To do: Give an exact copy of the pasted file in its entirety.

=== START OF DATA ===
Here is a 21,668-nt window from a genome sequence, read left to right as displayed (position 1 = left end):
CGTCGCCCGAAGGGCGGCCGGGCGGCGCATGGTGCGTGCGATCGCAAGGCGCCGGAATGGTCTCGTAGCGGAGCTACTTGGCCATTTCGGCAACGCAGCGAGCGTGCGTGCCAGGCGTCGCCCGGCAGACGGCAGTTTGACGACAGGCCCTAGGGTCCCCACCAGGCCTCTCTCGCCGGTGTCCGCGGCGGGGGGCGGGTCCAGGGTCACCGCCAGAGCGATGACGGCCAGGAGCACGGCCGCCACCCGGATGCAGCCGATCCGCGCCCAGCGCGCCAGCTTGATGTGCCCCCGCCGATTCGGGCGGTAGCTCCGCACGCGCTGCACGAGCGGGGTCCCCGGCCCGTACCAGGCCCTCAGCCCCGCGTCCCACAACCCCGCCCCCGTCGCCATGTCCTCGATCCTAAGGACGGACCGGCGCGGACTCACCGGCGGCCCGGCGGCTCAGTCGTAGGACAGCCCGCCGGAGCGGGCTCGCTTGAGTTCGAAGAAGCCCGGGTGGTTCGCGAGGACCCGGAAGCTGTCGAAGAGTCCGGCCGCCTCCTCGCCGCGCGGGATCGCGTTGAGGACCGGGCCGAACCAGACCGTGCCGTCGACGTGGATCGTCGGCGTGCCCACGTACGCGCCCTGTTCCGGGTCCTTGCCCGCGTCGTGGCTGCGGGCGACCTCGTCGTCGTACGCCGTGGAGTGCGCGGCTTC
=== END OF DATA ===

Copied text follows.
Here is a 21,668-nt window from a genome sequence, read left to right as displayed (position 1 = left end):
CGTCGCCCGAAGGGCGGCCGGGCGGCGCATGGTGCGTGCGATCGCAAGGCGCCGGAATGGTCTCGTAGCGGAGCTACTTGGCCATTTCGGCAACGCAGCGAGCGTGCGTGCCAGGCGTCGCCCGGCAGACGGCAGTTTGACGACAGGCCCTAGGGTCCCCACCAGGCCTCTCTCGCCGGTGTCCGCGGCGGGGGGCGGGTCCAGGGTCACCGCCAGAGCGATGACGGCCAGGAGCACGGCCGCCACCCGGATGCAGCCGATCCGCGCCCAGCGCGCCAGCTTGATGTGCCCCCGCCGATTCGGGCGGTAGCTCCGCACGCGCTGCACGAGCGGGGTCCCCGGCCCGTACCAGGCCCTCAGCCCCGCGTCCCACAACCCCGCCCCCGTCGCCATGTCCTCGATCCTAAGGACGGACCGGCGCGGACTCACCGGCGGCCCGGCGGCTCAGTCGTAGGACAGCCCGCCGGAGCGGGCTCGCTTGAGTTCGAAGAAGCCCGGGTGGTTCGCGAGGACCCGGAAGCTGTCGAAGAGTCCGGCCGCCTCCTCGCCGCGCGGGATCGCGTTGAGGACCGGGCCGAACCAGACCGTGCCGTCGACGTGGATCGTCGGCGTGCCCACGTACGCGCCCTGTTCCGGGTCCTTGCCCGCGTCGTGGCTGCGGGCGACCTCGTCGTCGTACGCCGTGGAGTGCGCGGCTTC